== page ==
Image Map

Kidney damage from Creatine?What is Creatine?

Creatine is an amino acid that is metabolized into the kidneys and liver, supporting muscle growth and contractions, according to Peace Health. Naturally occurring in both meat and fish, creatine is marketed to athletes as performance enhancing supplements. MedLinePlus states it can be useful for young and healthy athletes who are performing high intensity exercises, such as sprinting.

Can long term use of creatine be harmful?

A study by “Molecular and Cellular Biochemistry” analyzed the long term use of supplementing creatine for 21 months. This study was divided into two groups: those who used creatine and individuals who did not. Blood and urine from both groups was then examined for signs of liver or kidney damage. Between the two groups, there were no significant differences in kidney and liver health. This highly suggests that supplementing creatine at appropriate doses not cause damage in healthy individuals.

Creatine and kidney disease?

Like all amino acids, your kidneys are responsible for filtering the creatine before it reaches in destination through the blood into the muscles. It produces a waste product called creatinine, which is removed from the body in the urine. If you have kidney problems, taking creatine may not be right for you but only a physician can assure of this one way or the other. According to Medline Plus it is concerned that if you have kidney damage prior to creatine usage it could add additional stress on the kidneys, making damages worsen over time. Anyone with kidney problems or are at risk of kidney disease should talk to a doctor before supplementing creatine.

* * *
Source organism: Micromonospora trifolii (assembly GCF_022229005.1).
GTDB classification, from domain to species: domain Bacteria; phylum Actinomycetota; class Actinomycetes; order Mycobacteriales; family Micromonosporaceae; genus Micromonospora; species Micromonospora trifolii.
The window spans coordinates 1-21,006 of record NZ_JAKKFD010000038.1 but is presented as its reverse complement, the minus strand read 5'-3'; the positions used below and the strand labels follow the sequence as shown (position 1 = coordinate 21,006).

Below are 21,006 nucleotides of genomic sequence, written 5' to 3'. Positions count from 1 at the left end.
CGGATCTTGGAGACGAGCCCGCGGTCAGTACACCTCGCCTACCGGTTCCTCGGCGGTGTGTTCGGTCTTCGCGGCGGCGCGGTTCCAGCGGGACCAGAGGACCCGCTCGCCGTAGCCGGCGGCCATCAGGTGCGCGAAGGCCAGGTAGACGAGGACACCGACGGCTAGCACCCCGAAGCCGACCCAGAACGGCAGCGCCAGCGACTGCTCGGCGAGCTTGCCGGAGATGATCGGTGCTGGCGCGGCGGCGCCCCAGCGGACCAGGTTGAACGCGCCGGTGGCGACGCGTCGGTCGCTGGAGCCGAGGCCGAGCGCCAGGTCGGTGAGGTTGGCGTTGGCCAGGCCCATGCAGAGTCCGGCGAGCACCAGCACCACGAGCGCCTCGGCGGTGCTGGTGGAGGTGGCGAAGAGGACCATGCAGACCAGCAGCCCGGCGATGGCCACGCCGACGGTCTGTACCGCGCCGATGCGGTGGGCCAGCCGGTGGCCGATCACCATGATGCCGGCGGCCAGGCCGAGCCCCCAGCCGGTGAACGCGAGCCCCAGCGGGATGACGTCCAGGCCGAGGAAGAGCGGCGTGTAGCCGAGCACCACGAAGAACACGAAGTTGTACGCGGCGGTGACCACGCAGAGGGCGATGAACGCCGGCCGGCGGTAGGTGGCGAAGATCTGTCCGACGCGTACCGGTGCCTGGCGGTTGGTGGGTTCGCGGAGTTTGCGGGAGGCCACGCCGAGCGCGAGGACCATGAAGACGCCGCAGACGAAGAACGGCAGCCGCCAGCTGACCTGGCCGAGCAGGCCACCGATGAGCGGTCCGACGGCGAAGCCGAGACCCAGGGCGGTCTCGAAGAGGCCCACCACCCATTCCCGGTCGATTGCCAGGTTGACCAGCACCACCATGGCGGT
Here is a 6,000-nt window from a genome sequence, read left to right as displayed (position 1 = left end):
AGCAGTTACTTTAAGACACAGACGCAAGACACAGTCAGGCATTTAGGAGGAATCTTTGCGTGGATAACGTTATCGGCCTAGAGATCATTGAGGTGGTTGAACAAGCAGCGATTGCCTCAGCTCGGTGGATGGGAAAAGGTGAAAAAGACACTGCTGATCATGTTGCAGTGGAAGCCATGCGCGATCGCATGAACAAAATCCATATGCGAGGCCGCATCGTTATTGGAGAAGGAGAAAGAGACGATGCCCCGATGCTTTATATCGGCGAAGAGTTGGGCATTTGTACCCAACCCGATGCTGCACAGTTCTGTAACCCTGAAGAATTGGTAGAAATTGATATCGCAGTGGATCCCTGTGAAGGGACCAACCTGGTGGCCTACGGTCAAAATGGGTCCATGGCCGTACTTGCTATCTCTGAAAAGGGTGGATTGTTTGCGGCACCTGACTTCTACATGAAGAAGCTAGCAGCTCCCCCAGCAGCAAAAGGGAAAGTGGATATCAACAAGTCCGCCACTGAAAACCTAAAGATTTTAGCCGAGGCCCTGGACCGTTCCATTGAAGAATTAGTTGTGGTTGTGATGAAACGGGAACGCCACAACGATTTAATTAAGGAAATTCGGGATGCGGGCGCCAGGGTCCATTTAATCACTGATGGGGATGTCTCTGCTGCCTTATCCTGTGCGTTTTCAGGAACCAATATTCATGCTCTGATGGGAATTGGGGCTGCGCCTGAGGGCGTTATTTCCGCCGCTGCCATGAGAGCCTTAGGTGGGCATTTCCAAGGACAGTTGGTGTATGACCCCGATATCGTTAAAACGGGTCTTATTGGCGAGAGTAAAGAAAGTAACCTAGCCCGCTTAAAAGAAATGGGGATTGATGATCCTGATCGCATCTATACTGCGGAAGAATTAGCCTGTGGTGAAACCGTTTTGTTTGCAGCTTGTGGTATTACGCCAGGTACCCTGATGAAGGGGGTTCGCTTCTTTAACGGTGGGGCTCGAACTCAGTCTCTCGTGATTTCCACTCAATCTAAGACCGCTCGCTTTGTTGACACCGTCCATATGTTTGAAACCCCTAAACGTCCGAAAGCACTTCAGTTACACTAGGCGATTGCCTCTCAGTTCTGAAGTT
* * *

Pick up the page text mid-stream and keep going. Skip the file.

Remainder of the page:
Proper Dosage Of Creatine?

Medline Plus states that the average dosage of creatine involves supplementing 20 grams per day in 5 gram increments for a total of 5 days. This is called a “loading phase” which helps saturate the muscle tissue with creatine. When the loading phase is over, a lower dose is needed to maintain proper creatine levels. This is about 2 grams of creatine each day. If you have special needs, your doctor may recommend altering theses dosages.

References:

MedLinePlus: Creatine

“Molecular and Cellular Biochemistry”; Long-term creatine supplementation does not significantly affect clinical markers of health in athletes; Kreider et. al.; 2003.

×